Today I am jumping back into work after 12 days off. During those 12 days we did a lot, visited family and friends, got all 6 cousins together over multiple days, watched Ms 17 figure out where she wants to apply [early] for college, spent time at the beach, went on boardwalk rides, took multiple ferry trips, and just spent a lot of quality time together as a family without distractions.
While I was completely off work, I did do 2 casual RA conversations with family and 1 straight up professional session with my Aunt where which involved making a list of titles to get at the library and a trip to the stack of paperbacks in the house where a specific title was pulled off the shelf [after I book talked 4 of them], started, and after I was on my way, confirmation was received that it was "a perfect match."
Today also marks the start of my busiest training season. In fact, before my plane took off for home last night, I got an email reminding me that I have a hotel reservation Sunday night. I have spent my first morning back going over the presentations and meetings I have coming up in the next 2 weeks, reaching out to my contacts, and organizing my slides, speaking notes, and agendas for each.
Just about every single one of my appearances involves a discussion about how to overcome the biggest reading fears we and our patron have. I always talk about how to connect with yourself as a reader in order to better understand your patrons as readers, and much of that has to do with understanding your own anxieties and the easy to remove mental roadblocks that stand in our way.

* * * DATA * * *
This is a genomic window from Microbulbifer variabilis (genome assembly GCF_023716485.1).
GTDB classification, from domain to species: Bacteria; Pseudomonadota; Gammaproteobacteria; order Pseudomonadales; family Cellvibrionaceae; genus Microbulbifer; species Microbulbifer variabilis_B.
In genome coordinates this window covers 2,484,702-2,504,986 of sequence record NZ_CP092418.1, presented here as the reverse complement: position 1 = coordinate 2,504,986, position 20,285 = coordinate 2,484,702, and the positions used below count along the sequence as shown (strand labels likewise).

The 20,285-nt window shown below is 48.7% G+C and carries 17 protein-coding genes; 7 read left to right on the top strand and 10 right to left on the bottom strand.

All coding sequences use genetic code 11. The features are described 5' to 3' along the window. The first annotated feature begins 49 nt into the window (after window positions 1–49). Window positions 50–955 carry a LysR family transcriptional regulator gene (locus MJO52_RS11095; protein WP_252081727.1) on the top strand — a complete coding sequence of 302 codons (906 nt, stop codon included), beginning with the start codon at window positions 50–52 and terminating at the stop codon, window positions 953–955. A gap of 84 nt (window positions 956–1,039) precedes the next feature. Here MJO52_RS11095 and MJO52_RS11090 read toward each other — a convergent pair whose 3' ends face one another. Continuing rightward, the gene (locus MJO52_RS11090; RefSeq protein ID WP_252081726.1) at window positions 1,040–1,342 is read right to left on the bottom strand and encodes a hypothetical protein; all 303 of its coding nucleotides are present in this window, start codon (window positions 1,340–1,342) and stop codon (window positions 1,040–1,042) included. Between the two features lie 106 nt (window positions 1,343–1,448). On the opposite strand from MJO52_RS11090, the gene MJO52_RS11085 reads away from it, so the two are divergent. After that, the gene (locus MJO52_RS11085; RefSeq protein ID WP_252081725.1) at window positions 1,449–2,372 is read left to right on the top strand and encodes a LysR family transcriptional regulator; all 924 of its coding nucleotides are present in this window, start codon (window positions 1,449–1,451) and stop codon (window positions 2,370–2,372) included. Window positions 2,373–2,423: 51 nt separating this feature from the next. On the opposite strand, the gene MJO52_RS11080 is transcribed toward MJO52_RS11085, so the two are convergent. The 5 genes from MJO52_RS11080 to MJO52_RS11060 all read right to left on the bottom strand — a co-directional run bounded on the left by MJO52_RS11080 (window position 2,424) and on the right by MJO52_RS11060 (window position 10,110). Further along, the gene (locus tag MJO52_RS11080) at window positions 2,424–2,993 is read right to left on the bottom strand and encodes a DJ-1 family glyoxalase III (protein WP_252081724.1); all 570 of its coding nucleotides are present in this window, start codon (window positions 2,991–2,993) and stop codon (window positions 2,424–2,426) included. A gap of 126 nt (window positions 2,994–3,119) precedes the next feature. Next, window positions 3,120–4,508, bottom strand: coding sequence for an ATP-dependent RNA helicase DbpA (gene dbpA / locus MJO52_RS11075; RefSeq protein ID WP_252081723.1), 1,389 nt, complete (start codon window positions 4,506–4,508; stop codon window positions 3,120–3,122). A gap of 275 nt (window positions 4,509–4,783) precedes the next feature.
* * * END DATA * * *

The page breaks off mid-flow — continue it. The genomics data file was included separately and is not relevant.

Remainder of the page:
Thus, I was in the perfect frame of mind for Kelly Jensen's post on Book Riot today, "How to Overcome Your Biggest Reading Fears."
Kelly uses her knowledge as a librarian, editor, and professional reader and combines it with her experience as a Yoga teacher and life coach and applies it all to the most common reading fears. Let me tell you this is a must read article both for yourself and to help you to understand your patrons better.
The fears she lists, along with ways to think about and address them are spot on. These are issues I have heard from both library workers across the country and from patrons over and over [and over] again. I get emails from library workers about some of these issues, asking me for help. My friends reach out to me, often with shame because they know what I do for a living, to express these anxieties. I have helped hundreds of people with many of these issues.
So please go read "How to Overcome Your Biggest Reading Fears." Even if you think you have a handle on all of your fears and anxiety [but spoiler, you probably don't because even I struggle with many of these], I know you will definitely encounter patrons with any or all of these over time [I know because I have]. Kelly's thoughts on why readers have these fears and how to rethink them in order to properly address them, will help you to serve your patrons better. You will be able to at least understand how they are seeing things and be able to help them with more empathy, which will only lead to better reading matches.
And isn't that the point of everything we do.
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